What I’ve come to expect of the Bitter Oleander is work that is unusual. Not odd or inaccessible or experimental, but unusual — poetry with unusual diction or an unusual tone and stories with unusual perspectives. This issue is no exception. I liked, in particular, poems by Shawn Fawson, George Kalamaras, and Kenneth Frost, and an amazing piece of short fiction by Michael Roberts, “Found in the Wreckage,” in which a man contemplates his own death in prose that is both chilling and lyrical. All of the fiction, in fact, is sharp, disturbing, and unforgettable. This issue’s special feature is a long interview with poet Martín Camps, conducted via email in English, and a terrific selection of his poems, translated from the Spanish by Anthony Seidman. (Camps was born and raised in Mexico; he studied in California where he now resides.)
Camps is successful, I think, in his desire for the work, “to communicate my internal world, instead of the ‘small talk’” — here’s an excerpt from “Niagara”:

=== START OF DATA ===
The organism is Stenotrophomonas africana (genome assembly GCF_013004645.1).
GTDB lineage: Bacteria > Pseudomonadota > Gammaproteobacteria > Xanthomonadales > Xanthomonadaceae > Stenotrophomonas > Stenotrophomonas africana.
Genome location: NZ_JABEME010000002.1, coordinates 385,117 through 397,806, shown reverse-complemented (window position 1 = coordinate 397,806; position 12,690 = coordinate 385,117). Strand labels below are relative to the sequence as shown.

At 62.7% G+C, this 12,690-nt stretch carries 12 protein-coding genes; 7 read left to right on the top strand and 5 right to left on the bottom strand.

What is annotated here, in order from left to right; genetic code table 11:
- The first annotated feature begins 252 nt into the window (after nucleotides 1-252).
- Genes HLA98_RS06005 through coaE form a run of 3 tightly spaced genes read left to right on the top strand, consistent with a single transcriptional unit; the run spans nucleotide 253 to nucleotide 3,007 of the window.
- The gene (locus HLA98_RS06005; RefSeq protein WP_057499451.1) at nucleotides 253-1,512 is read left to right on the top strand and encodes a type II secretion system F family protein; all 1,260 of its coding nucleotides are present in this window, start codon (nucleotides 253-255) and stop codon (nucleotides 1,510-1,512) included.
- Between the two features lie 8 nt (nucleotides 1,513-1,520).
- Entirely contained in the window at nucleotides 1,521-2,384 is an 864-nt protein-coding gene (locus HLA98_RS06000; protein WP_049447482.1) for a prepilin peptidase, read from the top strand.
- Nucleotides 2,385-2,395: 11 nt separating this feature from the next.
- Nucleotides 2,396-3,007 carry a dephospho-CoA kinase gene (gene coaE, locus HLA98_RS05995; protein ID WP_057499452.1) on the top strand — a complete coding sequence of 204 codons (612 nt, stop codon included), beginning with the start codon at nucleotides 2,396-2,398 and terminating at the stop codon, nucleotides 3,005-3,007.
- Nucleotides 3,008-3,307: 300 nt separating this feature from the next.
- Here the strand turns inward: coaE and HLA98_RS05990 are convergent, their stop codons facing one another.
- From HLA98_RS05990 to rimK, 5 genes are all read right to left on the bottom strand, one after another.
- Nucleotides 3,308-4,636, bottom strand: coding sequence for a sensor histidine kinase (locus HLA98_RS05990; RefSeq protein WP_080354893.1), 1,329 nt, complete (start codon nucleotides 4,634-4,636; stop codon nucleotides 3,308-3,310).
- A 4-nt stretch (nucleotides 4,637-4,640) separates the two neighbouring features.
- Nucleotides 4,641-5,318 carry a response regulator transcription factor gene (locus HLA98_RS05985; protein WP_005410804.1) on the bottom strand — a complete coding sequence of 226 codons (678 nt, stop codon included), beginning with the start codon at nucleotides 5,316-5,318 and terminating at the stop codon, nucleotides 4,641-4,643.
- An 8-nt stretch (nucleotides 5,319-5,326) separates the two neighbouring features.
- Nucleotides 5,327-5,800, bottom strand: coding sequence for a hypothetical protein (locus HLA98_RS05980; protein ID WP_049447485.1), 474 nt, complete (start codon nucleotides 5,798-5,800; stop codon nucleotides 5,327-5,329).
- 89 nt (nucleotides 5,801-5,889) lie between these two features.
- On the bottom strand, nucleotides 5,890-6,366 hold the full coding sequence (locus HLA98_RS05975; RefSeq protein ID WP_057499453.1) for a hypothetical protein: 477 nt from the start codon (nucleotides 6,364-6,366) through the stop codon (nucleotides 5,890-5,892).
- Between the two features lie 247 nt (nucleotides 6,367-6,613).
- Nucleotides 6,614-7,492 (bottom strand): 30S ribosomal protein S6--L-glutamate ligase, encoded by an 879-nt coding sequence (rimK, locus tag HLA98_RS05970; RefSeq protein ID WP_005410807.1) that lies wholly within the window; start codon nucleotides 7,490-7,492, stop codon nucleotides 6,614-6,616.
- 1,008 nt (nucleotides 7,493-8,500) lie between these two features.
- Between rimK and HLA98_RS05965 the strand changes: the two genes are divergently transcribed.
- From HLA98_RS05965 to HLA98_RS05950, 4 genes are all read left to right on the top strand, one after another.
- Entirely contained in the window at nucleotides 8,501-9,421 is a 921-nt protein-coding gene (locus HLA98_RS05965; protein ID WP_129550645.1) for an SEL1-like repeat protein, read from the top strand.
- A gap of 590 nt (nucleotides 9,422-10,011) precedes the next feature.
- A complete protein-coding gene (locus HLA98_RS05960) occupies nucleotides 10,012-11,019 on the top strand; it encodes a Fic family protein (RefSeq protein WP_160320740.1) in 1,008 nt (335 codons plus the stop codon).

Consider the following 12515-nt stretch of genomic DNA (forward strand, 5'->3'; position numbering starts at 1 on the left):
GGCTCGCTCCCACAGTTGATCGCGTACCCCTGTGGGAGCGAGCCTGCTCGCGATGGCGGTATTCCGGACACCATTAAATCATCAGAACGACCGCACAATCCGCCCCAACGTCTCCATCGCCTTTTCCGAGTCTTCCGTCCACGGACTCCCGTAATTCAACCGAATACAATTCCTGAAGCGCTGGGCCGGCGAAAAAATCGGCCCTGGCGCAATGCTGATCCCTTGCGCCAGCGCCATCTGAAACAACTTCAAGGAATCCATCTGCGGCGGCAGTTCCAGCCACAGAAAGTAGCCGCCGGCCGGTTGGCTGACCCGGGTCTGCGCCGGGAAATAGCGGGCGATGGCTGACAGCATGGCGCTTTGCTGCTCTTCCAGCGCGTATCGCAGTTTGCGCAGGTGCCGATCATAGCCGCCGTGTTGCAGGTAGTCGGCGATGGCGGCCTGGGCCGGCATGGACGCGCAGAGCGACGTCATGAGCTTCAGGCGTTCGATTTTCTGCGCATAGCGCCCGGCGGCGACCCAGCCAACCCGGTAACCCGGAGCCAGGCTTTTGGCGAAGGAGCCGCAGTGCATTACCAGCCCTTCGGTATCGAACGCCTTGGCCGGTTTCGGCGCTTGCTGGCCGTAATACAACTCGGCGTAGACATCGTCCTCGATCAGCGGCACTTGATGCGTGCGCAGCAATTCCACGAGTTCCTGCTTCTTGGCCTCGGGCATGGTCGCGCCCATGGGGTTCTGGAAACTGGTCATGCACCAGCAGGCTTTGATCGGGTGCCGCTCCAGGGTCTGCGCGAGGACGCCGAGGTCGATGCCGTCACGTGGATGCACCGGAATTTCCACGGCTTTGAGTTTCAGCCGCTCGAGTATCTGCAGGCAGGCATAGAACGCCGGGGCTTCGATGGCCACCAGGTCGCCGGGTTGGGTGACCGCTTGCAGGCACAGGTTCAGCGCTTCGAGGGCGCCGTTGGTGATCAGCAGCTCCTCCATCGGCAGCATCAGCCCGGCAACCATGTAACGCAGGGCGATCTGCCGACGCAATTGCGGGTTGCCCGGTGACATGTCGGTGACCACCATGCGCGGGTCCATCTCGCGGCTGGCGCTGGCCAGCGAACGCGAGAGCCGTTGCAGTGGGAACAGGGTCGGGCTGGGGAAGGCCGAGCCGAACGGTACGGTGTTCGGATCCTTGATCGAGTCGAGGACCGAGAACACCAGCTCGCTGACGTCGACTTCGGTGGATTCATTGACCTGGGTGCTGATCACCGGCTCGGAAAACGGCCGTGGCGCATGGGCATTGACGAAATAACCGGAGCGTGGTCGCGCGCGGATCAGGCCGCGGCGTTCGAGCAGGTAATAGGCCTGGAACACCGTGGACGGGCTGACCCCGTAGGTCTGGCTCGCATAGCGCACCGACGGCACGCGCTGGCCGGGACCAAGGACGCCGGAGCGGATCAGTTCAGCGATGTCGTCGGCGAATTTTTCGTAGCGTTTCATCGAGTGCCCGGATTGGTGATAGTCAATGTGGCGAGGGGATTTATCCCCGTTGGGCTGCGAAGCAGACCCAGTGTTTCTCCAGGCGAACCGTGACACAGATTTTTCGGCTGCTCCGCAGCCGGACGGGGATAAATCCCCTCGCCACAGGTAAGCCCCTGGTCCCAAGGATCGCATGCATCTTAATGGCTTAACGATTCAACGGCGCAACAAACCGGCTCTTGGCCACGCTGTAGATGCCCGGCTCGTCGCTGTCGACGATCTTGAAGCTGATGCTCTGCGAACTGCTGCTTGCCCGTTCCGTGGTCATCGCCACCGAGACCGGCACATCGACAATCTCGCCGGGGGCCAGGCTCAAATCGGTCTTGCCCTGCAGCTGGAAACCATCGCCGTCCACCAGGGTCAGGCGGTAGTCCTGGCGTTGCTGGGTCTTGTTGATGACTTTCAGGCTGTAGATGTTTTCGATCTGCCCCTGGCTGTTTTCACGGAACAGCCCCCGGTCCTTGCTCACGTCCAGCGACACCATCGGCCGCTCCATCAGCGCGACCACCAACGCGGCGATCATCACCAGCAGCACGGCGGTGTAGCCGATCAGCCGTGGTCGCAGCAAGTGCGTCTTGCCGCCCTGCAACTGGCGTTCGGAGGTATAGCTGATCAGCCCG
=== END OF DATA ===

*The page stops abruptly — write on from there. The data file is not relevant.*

His words on the page imitated the waterfall,
like the torrent of thunder
as if the earth were to clear its throat to
tell us something terrifying.
His work tends toward the lyrical, and like the Latin American poets who inspired him, he is interested in the metaphysical as it is reflected in the natural world. Anyone familiar with the work of Octavio Paz, for example, cannot help but hear echoes of his earthy lyricism in the poems of Martín Camps. Seidman’s translations are strong and fluid, but I longed to compare them with the originals. Seidman’s translation of two poems by Estrella del Valle also appear in this issue, alongside the original Spanish, and there are two original poems by Alberto Blanco, with English translations by John Oliver Simon in this issue, as well. [The Bitter Oleander Press, 4983 Tall Oaks Drive, Fayetteville, NY 13066-9776. Single issue $8. www.bitteroleander.com] –Sima Rabinowitz